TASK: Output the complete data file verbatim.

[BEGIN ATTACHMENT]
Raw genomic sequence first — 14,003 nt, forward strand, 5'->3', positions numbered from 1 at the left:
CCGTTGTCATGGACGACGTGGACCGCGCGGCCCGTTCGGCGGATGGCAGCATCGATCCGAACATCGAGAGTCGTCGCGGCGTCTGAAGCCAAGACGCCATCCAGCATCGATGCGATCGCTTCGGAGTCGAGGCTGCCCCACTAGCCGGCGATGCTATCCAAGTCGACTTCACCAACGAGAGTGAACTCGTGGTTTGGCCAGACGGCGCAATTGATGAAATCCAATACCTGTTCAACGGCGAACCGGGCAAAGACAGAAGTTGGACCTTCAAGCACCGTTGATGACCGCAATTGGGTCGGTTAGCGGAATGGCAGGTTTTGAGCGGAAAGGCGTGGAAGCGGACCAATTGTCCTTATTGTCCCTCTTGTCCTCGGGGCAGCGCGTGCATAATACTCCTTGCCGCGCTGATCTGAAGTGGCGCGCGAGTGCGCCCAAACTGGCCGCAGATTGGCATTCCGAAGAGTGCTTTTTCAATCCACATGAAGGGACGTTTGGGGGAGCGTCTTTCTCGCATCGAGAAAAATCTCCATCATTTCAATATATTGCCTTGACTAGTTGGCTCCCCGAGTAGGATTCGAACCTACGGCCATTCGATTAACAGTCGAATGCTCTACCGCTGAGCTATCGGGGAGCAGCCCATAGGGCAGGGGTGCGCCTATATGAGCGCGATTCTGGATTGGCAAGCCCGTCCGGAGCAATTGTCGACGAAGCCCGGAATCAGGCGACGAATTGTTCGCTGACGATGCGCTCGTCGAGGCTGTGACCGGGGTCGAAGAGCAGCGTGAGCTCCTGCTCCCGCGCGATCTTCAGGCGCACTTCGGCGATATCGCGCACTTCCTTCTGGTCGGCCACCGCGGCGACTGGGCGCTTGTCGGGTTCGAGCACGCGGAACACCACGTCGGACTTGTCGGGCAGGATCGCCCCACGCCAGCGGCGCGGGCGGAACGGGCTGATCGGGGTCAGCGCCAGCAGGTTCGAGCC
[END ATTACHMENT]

Raw genomic sequence first — 14,003 nt, forward strand, 5'->3', positions numbered from 1 at the left:
CCGTTGTCATGGACGACGTGGACCGCGCGGCCCGTTCGGCGGATGGCAGCATCGATCCGAACATCGAGAGTCGTCGCGGCGTCTGAAGCCAAGACGCCATCCAGCATCGATGCGATCGCTTCGGAGTCGAGGCTGCCCCACTAGCCGGCGATGCTATCCAAGTCGACTTCACCAACGAGAGTGAACTCGTGGTTTGGCCAGACGGCGCAATTGATGAAATCCAATACCTGTTCAACGGCGAACCGGGCAAAGACAGAAGTTGGACCTTCAAGCACCGTTGATGACCGCAATTGGGTCGGTTAGCGGAATGGCAGGTTTTGAGCGGAAAGGCGTGGAAGCGGACCAATTGTCCTTATTGTCCCTCTTGTCCTCGGGGCAGCGCGTGCATAATACTCCTTGCCGCGCTGATCTGAAGTGGCGCGCGAGTGCGCCCAAACTGGCCGCAGATTGGCATTCCGAAGAGTGCTTTTTCAATCCACATGAAGGGACGTTTGGGGGAGCGTCTTTCTCGCATCGAGAAAAATCTCCATCATTTCAATATATTGCCTTGACTAGTTGGCTCCCCGAGTAGGATTCGAACCTACGGCCATTCGATTAACAGTCGAATGCTCTACCGCTGAGCTATCGGGGAGCAGCCCATAGGGCAGGGGTGCGCCTATATGAGCGCGATTCTGGATTGGCAAGCCCGTCCGGAGCAATTGTCGACGAAGCCCGGAATCAGGCGACGAATTGTTCGCTGACGATGCGCTCGTCGAGGCTGTGACCGGGGTCGAAGAGCAGCGTGAGCTCCTGCTCCCGCGCGATCTTCAGGCGCACTTCGGCGATATCGCGCACTTCCTTCTGGTCGGCCACCGCGGCGACTGGGCGCTTGTCGGGTTCGAGCACGCGGAACACCACGTCGGACTTGTCGGGCAGGATCGCCCCACGCCAGCGGCGCGGGCGGAACGGGCTGATCGGGGTCAGCGCCAGCAGGTTCGAGCC